Now I've had people ask me, "Is BOTMC any good?" (Translated: "Are you getting your money's worth?") Well, I've received: Boon - Geuze Mariage Parfait; Boulevard Brewing - Imperial Stout Smokestack series; Cigar City Brewing - El Monstruo Lùpulo, To Øl & de Proef - Sans Frontière; to name a few. Not a clinker in the bunch. And if there is something Dad doesn't like, I'm sure he can trade with someone.
15. A four course meal with beer pairings
You could be very daring and prepare a dinner with some beer pairings. Yes, believe it or not different beers go well with different foods. A cloudy puckeringly-tart Berliner Weisse would go very well with an appetizer of smoked salmon. A rich chocolate dessert would complement a black lager or milk stout. Don't worry if you're not a beer and food pairing expert; just type "beer and food pairing" into Google for a plethora of choices.
16. Home brewing kits
The next suggestion comes with a warning, because it is worse than the "collector bug." I am speaking about the "brewing virus." Not brewing with viruses (we use yeast and to a lesser extent bacteria, but viruses, hmmmmm...), we are cautioning you that a small home brewing kit can expand to a full-time hobby. Even a vocation. Or an obsession.
If the person you are shopping for has mentioned they want to brew beer, there are some basic brewing kits. These are simple, inexpensive ($40), and make 1-2 gallons of beer. Self-contained, easy to use, almost idiot proof. The one below is good example, but a little more at $60 (Click on image for more info).
If this person already has a brewing kit, a slightly more advanced brewing kit might be in order. These range in price all over the map, $100 to several thousand dollars; the BrewDemon Signature Beer Kit is $105. Depending what your person's doing or planning, it would be best to consult with them and see what they would like.
One other option is what's called one gallon brewing. Here you make one gallon batches as opposed to two-five gallons or more. It's more technically more advanced than basic home brewing, but about equally priced. The Strange Brew One Gallon Home-Brew Beer Making Equipment Kit is $43.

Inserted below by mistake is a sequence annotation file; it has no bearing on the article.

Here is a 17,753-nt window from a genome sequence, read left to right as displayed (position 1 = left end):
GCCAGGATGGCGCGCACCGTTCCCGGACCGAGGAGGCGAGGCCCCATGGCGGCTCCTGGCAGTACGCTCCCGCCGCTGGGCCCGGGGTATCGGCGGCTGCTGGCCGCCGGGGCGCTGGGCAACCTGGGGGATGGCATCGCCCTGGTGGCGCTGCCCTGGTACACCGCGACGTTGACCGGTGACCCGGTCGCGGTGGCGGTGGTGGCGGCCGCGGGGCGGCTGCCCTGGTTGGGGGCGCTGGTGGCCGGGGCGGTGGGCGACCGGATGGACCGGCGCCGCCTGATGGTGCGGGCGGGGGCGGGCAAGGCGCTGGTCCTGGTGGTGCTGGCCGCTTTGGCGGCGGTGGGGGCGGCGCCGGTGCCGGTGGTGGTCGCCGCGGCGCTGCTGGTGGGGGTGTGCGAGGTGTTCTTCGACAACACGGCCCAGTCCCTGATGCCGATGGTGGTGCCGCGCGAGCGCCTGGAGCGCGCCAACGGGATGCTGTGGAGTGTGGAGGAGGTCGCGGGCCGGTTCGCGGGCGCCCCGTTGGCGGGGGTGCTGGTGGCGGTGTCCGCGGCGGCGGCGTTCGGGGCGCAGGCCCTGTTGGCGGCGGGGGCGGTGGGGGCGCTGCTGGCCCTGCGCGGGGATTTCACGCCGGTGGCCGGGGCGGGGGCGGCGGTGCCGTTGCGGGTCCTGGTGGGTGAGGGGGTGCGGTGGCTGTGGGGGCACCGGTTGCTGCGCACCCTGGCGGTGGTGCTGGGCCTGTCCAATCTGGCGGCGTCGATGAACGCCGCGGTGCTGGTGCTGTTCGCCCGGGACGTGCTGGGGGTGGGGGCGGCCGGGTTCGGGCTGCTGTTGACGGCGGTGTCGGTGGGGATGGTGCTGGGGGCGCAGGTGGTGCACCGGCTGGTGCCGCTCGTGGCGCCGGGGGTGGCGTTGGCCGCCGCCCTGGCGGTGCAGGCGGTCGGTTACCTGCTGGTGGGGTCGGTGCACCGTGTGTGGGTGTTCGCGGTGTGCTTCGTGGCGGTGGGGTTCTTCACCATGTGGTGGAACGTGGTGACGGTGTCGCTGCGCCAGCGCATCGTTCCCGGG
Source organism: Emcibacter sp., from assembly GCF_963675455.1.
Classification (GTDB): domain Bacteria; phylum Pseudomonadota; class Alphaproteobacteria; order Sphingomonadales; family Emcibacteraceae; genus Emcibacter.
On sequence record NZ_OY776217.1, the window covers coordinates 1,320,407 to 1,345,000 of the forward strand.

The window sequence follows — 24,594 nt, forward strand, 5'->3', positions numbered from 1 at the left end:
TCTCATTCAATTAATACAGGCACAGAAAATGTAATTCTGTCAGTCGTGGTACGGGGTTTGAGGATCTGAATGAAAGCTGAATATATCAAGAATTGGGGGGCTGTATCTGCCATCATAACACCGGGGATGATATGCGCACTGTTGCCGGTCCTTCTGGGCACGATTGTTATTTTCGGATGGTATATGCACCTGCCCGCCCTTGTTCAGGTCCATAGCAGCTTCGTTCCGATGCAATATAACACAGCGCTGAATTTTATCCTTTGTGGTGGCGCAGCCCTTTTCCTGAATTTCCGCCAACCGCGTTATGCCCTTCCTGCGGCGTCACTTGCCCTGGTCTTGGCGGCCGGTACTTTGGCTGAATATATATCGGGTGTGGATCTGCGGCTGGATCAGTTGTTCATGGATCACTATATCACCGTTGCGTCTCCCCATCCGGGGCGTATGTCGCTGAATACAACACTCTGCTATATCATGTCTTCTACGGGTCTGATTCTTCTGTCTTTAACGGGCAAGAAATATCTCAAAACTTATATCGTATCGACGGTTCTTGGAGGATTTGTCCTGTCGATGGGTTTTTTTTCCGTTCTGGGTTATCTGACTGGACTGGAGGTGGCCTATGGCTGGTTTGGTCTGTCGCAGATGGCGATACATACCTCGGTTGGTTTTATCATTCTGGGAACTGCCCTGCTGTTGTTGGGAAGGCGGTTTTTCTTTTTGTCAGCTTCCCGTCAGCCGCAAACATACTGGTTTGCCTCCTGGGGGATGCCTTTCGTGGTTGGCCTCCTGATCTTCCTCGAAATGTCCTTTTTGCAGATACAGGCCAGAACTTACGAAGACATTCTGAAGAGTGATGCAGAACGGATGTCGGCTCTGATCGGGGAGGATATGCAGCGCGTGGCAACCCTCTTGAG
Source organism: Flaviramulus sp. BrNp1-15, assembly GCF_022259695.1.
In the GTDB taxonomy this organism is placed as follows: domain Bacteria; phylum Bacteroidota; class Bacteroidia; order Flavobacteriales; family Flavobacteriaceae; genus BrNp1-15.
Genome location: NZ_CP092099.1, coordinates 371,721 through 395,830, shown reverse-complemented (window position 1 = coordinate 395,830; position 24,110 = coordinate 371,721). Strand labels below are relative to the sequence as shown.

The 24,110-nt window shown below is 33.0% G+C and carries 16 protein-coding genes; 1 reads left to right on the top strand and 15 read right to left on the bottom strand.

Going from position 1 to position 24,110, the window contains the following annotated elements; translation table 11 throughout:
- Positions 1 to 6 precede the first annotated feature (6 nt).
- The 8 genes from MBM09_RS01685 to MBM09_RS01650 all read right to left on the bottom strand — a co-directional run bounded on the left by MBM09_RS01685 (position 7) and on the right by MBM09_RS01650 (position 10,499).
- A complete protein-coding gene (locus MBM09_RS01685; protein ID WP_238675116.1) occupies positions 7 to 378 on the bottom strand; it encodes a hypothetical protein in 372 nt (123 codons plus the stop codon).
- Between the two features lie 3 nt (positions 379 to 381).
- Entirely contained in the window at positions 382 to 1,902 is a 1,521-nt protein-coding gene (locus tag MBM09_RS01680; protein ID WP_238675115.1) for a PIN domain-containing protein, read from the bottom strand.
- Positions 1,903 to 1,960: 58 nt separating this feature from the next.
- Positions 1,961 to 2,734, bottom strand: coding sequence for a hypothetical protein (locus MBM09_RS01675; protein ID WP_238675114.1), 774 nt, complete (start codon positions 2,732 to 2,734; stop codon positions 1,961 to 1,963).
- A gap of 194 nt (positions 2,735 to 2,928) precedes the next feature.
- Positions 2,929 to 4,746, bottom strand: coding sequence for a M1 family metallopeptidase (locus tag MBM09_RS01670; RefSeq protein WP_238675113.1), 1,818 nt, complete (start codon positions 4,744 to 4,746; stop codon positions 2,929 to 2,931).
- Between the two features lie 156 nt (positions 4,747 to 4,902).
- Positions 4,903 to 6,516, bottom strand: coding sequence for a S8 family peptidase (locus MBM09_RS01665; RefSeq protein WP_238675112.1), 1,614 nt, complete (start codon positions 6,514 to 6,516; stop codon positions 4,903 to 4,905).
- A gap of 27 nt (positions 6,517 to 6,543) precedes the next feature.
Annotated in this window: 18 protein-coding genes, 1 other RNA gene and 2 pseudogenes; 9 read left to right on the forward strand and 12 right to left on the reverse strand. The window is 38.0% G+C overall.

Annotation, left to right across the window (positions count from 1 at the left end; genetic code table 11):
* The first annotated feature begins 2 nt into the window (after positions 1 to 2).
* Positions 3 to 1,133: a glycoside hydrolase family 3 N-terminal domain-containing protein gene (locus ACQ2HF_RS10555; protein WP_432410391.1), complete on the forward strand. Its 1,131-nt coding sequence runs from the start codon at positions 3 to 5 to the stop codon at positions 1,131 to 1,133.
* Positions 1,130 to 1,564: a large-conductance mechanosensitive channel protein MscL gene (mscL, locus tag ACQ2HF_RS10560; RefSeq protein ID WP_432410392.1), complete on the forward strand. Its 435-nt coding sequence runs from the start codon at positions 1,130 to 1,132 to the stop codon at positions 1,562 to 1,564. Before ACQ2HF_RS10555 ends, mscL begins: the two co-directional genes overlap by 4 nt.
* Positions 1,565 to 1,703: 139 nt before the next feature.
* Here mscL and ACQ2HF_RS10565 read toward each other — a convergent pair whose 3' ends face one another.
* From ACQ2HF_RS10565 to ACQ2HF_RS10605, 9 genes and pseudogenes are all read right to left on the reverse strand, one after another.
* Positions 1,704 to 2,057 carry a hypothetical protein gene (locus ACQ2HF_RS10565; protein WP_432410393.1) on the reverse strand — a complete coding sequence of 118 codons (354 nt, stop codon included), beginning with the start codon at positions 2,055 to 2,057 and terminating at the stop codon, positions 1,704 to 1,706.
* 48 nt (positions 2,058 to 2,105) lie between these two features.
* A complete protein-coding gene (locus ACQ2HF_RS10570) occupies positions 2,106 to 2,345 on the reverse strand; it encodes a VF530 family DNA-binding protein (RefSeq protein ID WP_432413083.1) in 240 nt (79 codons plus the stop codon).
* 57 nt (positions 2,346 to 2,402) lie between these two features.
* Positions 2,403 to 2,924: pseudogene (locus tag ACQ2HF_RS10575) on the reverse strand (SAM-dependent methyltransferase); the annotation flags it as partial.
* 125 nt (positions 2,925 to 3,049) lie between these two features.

For someone who is already home brewing, a wonderful gift would be membership to the American Homebrewer's Association for $43 a year.
17. Ah, accessories for your resident home brewer
If they get so into beer that they like to estimate the SRM scale color, perhaps some precision cuvettes ($12) might be given. And personally, it never hurts to have an FDA-registered breathalyzer that plugs into your smartphone ($40).
18. Drinking beer in unusual places
You could also find the "-est" bar in your locale. By "-est" I mean highest/oldest/ smallest etc. In the UK, I had the pleasure of going to the Tan Hill Inn, which is the highest and possibly remotest bar in the UK. It has its own generator and is one of the few pubs I've been to with its own Snowcat.
19. Beer certification
If someone is into brewing beer, or is involved with beer on a professional level (such as a restaurant), a professional beer certification may be a good idea. One can become a cicerone at the Cicerone Certification Program. There is the Siebel Institute Beer Sommelier program as well. The Prud'homme beer certification program has on-line tests, and last but not least is the Beer Academy Accredited Sommelier Scheme. No prices are listed as cost depends on the level of certification pursued, but let's call it $400 on up.
20. Become a beer judge
If someone wants to become a beer judge, the Beer Judge Certification Program will be the way to go.
21. Brew tours
Going on a brewery tour is usually pretty easy because most places have published tour times, etc.
Tours range in price from $0 up to $20 or more. However the more expensive tours usually get you things like a souvenir glass or extra tastings. And don't overlook the small brewer over the large brewer.
Small brewers - being much less commercial - often offer more personable tours of their operations. We were actually invited to stay and sit with the family for dinner at a brewery in Belgium.
22. Larger scale brew tours
There are also places that offer what might be called euphemistically a brew bus tour, such as one in Rhode Island and Providence Plantations. You make a reservation and pay a tour fee, meet at the departure point, and the bus will take you to different breweries as per your tour package. Packages usually range around $50 or more per person, depending on the number breweries and the like. Google "Brew bus tour" for your area.